HoB often posts old photos provided by the people it features (such as their childhood shots or wedding pictures), but it also photographs its own subjects, works with in-house writers to present stories, shoots video interviews and promos, and also creates Reels or collages.

Keeping in mind Meta’s copyright policy, the legal tussle between HoB and PoI raises the question of whether the two platforms are original storytellers who create fresh content, or simply story sharers who add on to content shared with them by other original creators.

What has the court said about the case?

HoB provided more than 10 examples of photos posted both by it and PoI, where the images were exactly the same or highly similar. In a filing dated September 18, Justice Prathiba M. Singh said there was evidence of “substantial imitation” and even “identical or imitative” photographs.

During the October 11 Delhi High Court hearing, PoI claimed that HoB copied some of its own photos and provided example shots, pointing out that HoB did not own the copyrights to the images it posted, because the photos came from the people featured on the platform. PoI also defended itself by saying that the people featured on their account sometimes sent their images to both storytelling platforms.

On the same day, the court ordered that both HoB and PoI should not use each other’s copyrighted media but noted that if people sent their own photos to both companies, the two platforms would not be able to claim copyright. Damages were not paid to either party.

However, HoB’s Mehta later claimed that original content created by the HOB team had indeed been published by a non-owner account. Mehta also said in her statement that she and the people around her had received death and rape threats over the issue.

Why has HoB been criticised?

Apart from being slammed for its profit-oriented and corporate approach to digital storytelling, HoB was earlier criticised for the way it portrayed the stories of political figures and celebrities.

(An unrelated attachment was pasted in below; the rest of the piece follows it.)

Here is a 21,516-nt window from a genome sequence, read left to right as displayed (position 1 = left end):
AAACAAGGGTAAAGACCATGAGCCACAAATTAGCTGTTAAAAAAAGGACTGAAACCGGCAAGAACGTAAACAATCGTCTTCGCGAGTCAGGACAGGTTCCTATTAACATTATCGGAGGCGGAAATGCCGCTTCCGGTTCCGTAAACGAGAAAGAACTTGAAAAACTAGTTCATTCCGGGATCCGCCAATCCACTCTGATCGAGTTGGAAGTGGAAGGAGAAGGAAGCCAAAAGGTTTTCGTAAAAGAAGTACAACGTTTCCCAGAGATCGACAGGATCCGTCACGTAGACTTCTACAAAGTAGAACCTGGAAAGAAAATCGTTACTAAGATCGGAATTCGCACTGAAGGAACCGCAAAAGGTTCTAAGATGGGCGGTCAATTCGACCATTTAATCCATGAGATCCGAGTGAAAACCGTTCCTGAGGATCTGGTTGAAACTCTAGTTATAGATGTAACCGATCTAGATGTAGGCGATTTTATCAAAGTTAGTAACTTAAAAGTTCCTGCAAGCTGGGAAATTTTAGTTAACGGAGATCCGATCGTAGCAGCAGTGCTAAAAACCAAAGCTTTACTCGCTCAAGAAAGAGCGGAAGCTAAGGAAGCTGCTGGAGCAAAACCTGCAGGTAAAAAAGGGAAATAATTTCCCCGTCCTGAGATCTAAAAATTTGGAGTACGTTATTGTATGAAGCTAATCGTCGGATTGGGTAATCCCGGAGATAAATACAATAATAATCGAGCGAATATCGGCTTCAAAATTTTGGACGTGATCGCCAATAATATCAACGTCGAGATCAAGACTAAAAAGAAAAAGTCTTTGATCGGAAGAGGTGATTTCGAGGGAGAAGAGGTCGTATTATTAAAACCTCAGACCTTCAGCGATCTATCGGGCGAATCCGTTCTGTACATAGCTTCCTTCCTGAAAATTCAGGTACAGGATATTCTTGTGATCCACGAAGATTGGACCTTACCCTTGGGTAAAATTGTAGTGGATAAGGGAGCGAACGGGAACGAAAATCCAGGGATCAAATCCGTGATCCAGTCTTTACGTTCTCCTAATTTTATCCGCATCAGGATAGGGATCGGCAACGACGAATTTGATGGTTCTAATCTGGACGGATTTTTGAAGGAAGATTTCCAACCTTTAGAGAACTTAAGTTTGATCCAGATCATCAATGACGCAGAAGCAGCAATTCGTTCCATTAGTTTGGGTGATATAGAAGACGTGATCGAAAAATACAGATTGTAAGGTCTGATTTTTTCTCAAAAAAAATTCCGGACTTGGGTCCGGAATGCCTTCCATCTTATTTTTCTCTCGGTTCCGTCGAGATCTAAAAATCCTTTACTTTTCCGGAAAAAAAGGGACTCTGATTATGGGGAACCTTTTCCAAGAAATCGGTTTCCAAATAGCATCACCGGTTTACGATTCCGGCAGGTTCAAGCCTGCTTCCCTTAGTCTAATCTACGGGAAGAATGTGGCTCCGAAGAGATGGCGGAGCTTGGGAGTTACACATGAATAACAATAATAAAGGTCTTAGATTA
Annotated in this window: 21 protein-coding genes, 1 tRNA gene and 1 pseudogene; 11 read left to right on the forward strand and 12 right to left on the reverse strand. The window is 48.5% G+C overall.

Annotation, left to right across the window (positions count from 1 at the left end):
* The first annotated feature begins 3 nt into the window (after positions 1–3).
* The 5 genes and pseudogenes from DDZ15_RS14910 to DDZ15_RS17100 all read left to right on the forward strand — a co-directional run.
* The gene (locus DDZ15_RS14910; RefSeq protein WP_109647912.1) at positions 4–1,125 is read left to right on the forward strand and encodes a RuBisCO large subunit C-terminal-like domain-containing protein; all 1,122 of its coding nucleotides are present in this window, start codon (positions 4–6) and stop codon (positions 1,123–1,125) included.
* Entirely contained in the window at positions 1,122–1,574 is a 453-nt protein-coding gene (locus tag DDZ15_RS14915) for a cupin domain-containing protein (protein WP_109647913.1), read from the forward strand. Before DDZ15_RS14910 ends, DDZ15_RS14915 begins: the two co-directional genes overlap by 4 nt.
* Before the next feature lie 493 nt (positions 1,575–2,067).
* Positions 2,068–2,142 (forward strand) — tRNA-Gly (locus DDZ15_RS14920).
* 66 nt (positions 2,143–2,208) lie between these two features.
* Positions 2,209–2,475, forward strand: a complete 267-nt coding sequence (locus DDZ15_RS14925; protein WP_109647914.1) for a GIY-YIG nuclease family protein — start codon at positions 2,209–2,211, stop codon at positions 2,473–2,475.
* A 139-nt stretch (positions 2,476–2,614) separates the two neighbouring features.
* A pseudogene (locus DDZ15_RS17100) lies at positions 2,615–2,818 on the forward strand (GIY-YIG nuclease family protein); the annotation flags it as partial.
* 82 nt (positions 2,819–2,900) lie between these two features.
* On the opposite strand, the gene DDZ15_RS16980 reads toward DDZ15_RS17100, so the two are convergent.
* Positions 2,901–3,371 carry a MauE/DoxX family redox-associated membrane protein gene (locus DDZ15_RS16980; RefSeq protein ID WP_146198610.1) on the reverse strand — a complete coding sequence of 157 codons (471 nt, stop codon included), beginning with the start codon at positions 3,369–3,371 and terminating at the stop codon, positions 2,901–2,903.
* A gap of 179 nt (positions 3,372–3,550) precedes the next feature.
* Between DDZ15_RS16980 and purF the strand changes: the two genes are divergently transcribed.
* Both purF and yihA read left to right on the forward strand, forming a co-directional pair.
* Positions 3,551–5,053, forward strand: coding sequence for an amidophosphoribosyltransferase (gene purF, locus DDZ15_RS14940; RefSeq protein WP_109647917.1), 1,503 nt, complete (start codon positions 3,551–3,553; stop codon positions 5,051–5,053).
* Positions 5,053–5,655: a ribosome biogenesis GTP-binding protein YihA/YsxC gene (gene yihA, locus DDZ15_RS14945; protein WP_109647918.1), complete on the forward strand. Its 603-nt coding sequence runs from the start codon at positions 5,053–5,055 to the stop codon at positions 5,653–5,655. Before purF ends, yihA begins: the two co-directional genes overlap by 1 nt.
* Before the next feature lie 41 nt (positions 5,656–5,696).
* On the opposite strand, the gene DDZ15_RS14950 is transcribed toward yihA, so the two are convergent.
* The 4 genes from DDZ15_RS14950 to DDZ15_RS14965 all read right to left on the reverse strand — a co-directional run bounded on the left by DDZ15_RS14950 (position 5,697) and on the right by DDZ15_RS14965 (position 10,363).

For example, a flattering, multi-part interview with Prime Minister Narendra Modi in 2019 resulted in what Mehta called “a whirlwind of hate”. The prime minister is known for not holding press conferences in India and not taking journalists’ questions, instead preferring to address the country through channels like radio shows where he holds full control.

Another incident revolved around HoB’s efforts to raise ₹23 lakhs for a student who needed financial assistance to complete a degree at Harvard University. Internet users pointed out that the student was running more than one fundraiser and that her addresses were not consistent across platforms. HoB insisted that it had vetted the student’s documents and that the campaign was genuine.

The storytelling platform also came under fire for a now deleted post which portrayed the featured person’s domestic workers as charity cases and did not let them speak for themselves. Others have criticised HoB’s more promotional-style posts which cover the stories of celebrities such as actors and industrialists in an uncritically positive light, claiming this dilutes the platform’s coverage of far less privileged individuals.

However, Humans of New York’s Stanton has also interviewed political figures such as Hillary Clinton and former U.S. President Barack Obama. Furthermore, Stanton said he did not receive a penny for his stories, but earned income through books of his work, speeches, and Patreon payments.

HoB has also sold a book based on its work, and both platforms have raised funds for some of the people it interviewed. Mehta defended HoB’s business model and said it had chosen to monetise “primarily through meaningful campaigns with partner brands.”